By the end of March the leaves on the young plants should be 300mm across signalling the correct time to plant them in their final tubs. At RBGE the Victoria water lilies are grown in the 'People and Plants' house (formerly the Tropical Aquatic House) in the main range of public display houses. The pond in which they are grown holds 82,000 litre of water and has a surface area of 80ml which allows three plants to grow to full size. The water is kept at a constant 29°C and the air temperature in the glasshouse has a minimum day temperature of 24°C and a night minimum of 19°C. However, in summer temperatures of up to 30°C during the day are common.

Just before it is time to carry out the planting operation the pond is drained, last year's soil is emptied from the tubs and replaced by new, fresh loam. The loam is roughly chopped but not riddled. Care must be taken when sourcing the turf for the loam stack and the stack should have had at least 18 months to break down before use. There were disastrous results to the water lilies one year at RBGE when turf was donated from a bowling green. This was due to the residues of herbicides that had been sprayed on to the bowling green over the years.

The tubs in which mature plants are grown are 600mm deep and 900mm in diameter and, when in place, the top of the tubs sit 400mm below the surface of the water. Once the tubs are filled with loam a 30mm deep layer of coarse grit or gravel is placed on top to ensure that the loam does not float out of the tub when the pond is refilled.

The plants are moved from the propagation area to the display house in May and placed on the newly filled tubs. The pond is refilled and they are left for a week to acclimatise and to allow the petioles to lengthen. The purpose of this is that when they are planted in the tubs the leaves will sit flat on the surface of the water. When transplanting to the final growing place great care is required not to damage the fleshy root system. It is also essential that the plant is pushed firmly into the loam and that the gravel is swept back over the planting hole. This minimises the risk of damage by small nest burrowing fish such as Cichlids (Cichlidae) of which there are many in the pond.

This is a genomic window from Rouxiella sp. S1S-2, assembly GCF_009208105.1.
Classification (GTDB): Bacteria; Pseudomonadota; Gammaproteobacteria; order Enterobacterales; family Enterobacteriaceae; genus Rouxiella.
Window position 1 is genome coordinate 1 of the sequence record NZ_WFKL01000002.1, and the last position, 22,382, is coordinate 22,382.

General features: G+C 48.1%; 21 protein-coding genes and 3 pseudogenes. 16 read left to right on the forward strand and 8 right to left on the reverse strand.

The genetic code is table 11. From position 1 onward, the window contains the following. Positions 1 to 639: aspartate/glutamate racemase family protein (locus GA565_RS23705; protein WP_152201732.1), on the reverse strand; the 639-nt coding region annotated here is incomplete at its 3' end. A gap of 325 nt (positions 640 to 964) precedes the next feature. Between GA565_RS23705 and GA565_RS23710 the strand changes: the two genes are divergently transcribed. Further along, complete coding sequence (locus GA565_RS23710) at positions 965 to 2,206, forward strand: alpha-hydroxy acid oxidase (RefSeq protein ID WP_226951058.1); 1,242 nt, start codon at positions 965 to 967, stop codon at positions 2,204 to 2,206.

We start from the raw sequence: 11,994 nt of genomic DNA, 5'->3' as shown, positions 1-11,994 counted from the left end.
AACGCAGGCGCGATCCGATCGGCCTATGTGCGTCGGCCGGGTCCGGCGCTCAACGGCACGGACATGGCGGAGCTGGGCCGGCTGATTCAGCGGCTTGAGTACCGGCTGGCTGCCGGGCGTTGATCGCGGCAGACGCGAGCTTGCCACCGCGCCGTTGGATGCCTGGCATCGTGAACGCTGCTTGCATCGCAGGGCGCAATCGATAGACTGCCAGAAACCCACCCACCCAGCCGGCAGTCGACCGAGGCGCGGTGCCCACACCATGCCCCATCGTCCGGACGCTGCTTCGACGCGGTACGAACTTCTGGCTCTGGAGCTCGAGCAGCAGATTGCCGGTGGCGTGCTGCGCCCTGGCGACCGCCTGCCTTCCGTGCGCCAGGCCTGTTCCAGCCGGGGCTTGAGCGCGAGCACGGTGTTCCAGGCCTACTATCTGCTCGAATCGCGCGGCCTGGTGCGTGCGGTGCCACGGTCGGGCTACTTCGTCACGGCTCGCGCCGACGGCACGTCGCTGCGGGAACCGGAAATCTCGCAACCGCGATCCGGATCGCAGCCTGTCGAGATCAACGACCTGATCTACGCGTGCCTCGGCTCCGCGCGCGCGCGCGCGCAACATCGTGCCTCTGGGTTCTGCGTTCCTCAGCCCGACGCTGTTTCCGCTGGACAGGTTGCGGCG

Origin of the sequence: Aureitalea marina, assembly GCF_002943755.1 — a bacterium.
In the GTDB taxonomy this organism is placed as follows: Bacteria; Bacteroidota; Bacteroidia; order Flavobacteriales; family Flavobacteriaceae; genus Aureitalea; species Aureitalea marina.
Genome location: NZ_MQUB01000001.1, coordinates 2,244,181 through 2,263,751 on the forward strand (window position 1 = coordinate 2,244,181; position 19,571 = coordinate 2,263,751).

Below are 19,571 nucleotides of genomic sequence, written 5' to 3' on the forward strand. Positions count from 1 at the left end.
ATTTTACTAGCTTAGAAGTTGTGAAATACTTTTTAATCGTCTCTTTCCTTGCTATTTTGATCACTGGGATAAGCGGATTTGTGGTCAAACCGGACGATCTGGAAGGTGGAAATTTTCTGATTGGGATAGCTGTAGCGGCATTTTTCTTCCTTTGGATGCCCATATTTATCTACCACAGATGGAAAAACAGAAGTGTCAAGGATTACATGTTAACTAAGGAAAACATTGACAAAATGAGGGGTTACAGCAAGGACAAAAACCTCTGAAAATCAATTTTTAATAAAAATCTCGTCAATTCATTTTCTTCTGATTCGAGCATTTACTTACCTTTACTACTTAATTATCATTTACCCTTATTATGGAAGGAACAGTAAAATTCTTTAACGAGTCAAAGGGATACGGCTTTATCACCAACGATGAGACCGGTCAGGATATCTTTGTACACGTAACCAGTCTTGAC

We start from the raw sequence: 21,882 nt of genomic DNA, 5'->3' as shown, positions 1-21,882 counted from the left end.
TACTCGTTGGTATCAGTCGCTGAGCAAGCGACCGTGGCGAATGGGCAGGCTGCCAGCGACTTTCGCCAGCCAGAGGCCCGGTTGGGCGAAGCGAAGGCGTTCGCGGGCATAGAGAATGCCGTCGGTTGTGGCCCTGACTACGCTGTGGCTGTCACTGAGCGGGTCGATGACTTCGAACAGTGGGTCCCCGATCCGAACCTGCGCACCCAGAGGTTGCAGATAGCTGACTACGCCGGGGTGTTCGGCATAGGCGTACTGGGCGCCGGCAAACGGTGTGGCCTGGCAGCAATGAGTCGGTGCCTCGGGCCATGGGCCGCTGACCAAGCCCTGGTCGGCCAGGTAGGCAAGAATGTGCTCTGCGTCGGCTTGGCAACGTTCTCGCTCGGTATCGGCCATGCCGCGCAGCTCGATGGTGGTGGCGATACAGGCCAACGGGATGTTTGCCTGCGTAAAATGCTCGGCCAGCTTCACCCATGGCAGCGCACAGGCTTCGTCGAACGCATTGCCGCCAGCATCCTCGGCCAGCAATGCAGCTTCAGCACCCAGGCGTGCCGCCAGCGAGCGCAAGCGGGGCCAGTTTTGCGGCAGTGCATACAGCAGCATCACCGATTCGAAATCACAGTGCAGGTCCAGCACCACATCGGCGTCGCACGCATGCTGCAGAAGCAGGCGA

Unlike most ponds that are used to display Victoria water lilies, at RBGE we also manage to grow many other genera. These include many Nymphaea hybrids, Nelumbo nucifera (Nelumbonaceae), Pistia stratiotes (Araceae), and Eichhornia crassipes (Pontaderiaceae). The theme of the glasshouse is to display plants which humans use and so rice, Oryza sativa (Graminae), sugar cane, Saccharum oficinarum (Graminae), and Cyperus papyrus (Cyperaceae) are also grown. 

GENERAL MAINTENANCE


A determined Nymphaea pushes through a Victoria pad to bloom. 

One of the main requirements of the Victoria water lilies is a feeding regime that provides them with plenty of nitrogen and to this end high nitrogen fertiliser balls are made at RBGE. A wheelbarrow of poor soil is taken; any soil will do providing that it is not too clayey or contains large stones, An inorganic fertiliser with an NPK ratio of 2:1:1 is added to the soil at a ratio of 1:3. Water is added until the mixture is sufficiently sticky to fashion in to balls approximately the size of an apple. The balls are left to dry and harden in a cool dry place.

Throughout the growing season the plants are fed every 7 10 days, the technique being to insert three balls to a depth of 300mm at the point where the roots terminate. Later in the season when the plant roots have filled the tubs the balls are pushed in wherever possible. At this depth the ball will break down effectively and the feed will percolate through the root system.